The Loyal Opposition in America should form a Shadow Cabinet

As the Loyal Opposition in the United Kingdom, the Labour Party runs the Shadow Cabinet.

In the United Kingdom, major political parties that are out of power in parliament aren’t entirely erased out of the public’s imagining of government. In fact, as a fundamental feature of that nation’s system of government, the major opposition party is expected to appoint its senior leaders to a Shadow Cabinet. As the name implies, these Shadow Cabinet members mirror their counterparts in office, hold them accountable, and offer alternative policies. Here’s the definition from the British Parliament‘s official website:

“The Shadow Cabinet is the team of senior spokespeople chosen by the Leader of the Opposition to mirror the Cabinet in Government. Each member of the shadow cabinet is appointed to lead on a specific policy area for their party and to question and challenge their counterpart in the Cabinet. In this way the Official Opposition seeks to present itself as an alternative government-in-waiting.”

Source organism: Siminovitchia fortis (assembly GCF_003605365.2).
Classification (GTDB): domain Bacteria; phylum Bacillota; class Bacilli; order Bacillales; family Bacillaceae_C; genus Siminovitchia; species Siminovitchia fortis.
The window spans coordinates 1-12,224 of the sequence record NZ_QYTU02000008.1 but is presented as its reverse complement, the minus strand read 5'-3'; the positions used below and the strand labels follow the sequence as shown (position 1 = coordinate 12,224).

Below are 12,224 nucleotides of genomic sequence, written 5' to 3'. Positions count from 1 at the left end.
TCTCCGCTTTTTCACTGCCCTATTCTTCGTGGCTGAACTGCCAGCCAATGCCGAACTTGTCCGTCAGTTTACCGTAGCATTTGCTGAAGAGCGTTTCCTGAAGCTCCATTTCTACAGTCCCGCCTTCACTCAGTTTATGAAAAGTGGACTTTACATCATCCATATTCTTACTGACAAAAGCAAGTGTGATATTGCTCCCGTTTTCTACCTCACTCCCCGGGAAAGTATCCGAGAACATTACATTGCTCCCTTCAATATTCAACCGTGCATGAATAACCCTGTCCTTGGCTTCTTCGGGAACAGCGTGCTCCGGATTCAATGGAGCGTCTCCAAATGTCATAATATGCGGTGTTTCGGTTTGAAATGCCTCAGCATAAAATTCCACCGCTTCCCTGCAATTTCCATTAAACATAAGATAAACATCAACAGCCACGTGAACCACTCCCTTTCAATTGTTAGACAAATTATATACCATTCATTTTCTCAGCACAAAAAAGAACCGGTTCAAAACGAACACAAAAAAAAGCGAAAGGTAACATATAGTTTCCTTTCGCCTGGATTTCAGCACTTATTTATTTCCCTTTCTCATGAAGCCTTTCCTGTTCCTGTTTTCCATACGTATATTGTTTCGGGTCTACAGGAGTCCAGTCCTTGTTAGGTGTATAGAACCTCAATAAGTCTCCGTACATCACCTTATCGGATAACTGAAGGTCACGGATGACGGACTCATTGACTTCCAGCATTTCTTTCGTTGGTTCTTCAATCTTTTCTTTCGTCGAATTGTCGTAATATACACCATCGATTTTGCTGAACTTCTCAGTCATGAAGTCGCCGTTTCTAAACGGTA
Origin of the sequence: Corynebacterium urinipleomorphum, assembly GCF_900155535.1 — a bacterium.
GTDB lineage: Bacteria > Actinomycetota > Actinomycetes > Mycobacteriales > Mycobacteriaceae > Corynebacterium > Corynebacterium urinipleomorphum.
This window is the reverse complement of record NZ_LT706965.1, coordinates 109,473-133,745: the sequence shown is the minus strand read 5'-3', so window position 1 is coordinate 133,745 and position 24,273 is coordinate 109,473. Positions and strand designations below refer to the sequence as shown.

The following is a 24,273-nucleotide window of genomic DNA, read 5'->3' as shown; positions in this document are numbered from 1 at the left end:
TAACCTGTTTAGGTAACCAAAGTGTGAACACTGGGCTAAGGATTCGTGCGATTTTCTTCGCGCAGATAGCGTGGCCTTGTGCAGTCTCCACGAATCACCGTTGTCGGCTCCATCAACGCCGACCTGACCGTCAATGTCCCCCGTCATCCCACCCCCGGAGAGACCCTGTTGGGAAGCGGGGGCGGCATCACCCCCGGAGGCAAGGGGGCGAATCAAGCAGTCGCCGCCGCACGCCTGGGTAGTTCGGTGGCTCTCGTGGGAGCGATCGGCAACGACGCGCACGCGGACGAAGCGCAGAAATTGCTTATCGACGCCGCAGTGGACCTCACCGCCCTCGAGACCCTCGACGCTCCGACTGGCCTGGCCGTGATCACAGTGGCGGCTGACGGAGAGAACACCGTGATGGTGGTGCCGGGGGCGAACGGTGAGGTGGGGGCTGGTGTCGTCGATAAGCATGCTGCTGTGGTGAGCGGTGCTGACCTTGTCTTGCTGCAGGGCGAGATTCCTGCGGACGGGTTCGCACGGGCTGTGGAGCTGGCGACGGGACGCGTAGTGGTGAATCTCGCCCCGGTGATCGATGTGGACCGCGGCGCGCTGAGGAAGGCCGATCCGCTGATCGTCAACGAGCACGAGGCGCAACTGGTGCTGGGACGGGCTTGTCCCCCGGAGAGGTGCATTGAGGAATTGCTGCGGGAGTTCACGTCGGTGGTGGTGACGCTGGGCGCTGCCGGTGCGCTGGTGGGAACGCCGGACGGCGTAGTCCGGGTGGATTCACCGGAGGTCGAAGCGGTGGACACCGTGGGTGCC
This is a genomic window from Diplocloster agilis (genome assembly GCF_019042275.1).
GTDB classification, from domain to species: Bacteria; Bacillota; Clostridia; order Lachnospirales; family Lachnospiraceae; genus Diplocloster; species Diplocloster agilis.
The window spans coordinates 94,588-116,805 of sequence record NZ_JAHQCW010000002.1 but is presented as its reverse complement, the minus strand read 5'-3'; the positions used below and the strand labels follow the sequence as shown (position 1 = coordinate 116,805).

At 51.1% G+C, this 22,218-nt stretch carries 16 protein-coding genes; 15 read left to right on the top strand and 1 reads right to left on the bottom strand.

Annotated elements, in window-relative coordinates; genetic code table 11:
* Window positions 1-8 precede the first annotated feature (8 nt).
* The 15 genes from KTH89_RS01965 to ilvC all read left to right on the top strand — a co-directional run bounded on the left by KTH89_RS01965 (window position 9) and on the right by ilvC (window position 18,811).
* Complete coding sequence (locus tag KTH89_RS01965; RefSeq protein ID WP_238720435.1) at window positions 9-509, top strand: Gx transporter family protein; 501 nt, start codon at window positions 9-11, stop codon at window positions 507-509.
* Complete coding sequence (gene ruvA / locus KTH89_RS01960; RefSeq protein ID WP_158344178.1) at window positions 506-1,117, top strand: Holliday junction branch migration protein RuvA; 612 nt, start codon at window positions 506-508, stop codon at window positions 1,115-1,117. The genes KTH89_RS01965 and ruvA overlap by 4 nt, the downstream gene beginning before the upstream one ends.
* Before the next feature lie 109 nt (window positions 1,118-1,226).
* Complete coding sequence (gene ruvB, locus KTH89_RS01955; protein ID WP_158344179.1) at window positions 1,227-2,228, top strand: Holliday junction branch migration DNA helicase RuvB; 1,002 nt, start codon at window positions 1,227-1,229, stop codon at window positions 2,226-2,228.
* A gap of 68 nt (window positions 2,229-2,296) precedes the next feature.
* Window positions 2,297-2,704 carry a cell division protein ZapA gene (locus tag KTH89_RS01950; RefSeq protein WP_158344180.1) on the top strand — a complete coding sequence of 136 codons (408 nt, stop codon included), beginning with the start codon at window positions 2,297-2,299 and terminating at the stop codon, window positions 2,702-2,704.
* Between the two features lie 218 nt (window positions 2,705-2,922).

Why not institute a similar Shadow Cabinet in the United States for the political party that’s out of power in Congress and the White House? Of course, those Shadow Secretaries of State, Defense, Health and Human Services, and so forth wouldn’t hold any actual governmental powers. Instead, their positions would merely be formalization of informal policy and spokesperson duties within their party. Many national political leaders take on such responsibilities already, but establishing clearly delineated roles as direct counterparts to top Administration officials could help sharpen the public’s understanding of the differences between the governing party and its opposition, their competing policies, and their visions for the country.